Accor Group’s Innovations & Design Department

     
 
 
Michel Gicquel
Artistic Director innovations and Design Department
 
     
     
 
Wednesday 6th January 2010
 

Accor Group’s Innovations & Design Department

The Fatal Weapon
Spearheading the Accor Hospitality groups's drive towards guest rooms that will match or even exceed tomorrow’s clients’ wants and needs, Michel Gicquel has been coordinating a profound reflection on the topic. So how is the living space evolving?

The evolution of the guest room comes primarily through its layout. Today, there is a fundamental change to the guest room plan.

In other words, we’re not at all talking about the detail of the size of the TV or how the plugs are situated; we are talking about how one “lives this space”. There is something of which we must be conscious today, it’s that the hotel, like the home habitat, is evolving towards a third era: the digital, or virtual age, where the distribution of space is changing.
To summarise this, for the 20 centuries of the rural age, habitats were singular spaces, where one would eat, sleep and share everything around a central fireplace in a communal or tribal manner. The industrial revolution saw a physical mutation. People moved into towns, and the homes, epitomised by the Haussmann or Victorian styles, where rooms were dedicated to functions. Bedrooms were for sleeping, sitting room for sitting, dining room for dining, and so on. That was the industrial age, and we have been seeing the dying phases of this period over the past twenty or thirty years. At the same time, we’ve been seeing an explosion in world population, a looming energy crisis, not to mention environmental issues.
So on the one hand, we have pressure and on the other a fundamental evolution, and at the same time, the emergence of new products that we all use; products that are smaller and smaller; products that are less and less expensive, more and more reliable and increasingly nomadic. Consequently, the evolution of society leads the evolution of our habitat, and the habitat becomes one of adaptability and flexibility. For example, the kitchen is becoming a place in which people “live”, while the traditional dining room is tending to disappear. It’s becoming a multi-functional room with doors that stay open or closed, and the relationship between the bedroom and bathroom is changing, as people leave the door open between the two.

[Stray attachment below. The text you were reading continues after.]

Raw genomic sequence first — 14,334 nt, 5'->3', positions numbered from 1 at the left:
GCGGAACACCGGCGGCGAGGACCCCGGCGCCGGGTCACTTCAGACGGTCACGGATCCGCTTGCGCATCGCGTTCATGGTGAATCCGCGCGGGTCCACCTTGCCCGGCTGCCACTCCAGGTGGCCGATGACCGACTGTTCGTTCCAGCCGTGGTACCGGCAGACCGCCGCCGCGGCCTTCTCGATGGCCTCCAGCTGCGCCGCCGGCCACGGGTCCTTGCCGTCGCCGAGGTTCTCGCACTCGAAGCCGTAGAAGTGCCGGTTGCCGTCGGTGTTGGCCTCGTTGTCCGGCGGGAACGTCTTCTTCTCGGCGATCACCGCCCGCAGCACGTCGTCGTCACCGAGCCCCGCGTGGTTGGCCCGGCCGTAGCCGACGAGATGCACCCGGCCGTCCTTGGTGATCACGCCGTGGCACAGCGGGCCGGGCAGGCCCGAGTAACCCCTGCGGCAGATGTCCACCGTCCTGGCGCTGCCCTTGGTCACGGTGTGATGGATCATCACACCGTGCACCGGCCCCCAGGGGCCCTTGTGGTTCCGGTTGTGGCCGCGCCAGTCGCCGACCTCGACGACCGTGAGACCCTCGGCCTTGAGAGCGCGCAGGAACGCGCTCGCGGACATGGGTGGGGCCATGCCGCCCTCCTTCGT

If you are alone, why have just a few square metres space when you can have twelve or more? It’s not big, so why not open it up, but at the same time be able to close it when you want? We’re not in the “all open” concept such as the loft, which is not a great solution. We’re not in the “all closed” as we’ve had over the past decades; we have arrived at the age of CHOICE... and that’s what’s fundamental and that is what is going to influence the next 50 years of interior architecture.

How does technology fit into this?


The layout of hotel rooms, and the layout of the home habitat will be centred on adaptability and flexibility and that’s where technology comes into play, because if we didn’t have our nomadic technologies, this concept would not work; my theory would not work. You have to be able to work on your bed, or in the bathroom, you have to be able to drive all the systems. So at the same time, you have an environmental constraint which means the habitat will not be bigger, because one square metre is two and a half cubic metres to heat or cool, and that’s a cost and we can’t afford that! So the only way to obtain more space is to make the space we have better adapted to its functions. In other words, why make a kitchen in a room of four square metres if you can have another perspective. Why close yourself in the bathroom to take a bath if you’re all alone? Even if you’re not alone it can be nice or even fun! Only recently, we have discovered, having studied biorhythms, that when we are alone, we have different needs depending on moods. If our biorhythms are down, we have a tendency to want to be “closed in” or to “cocoon”.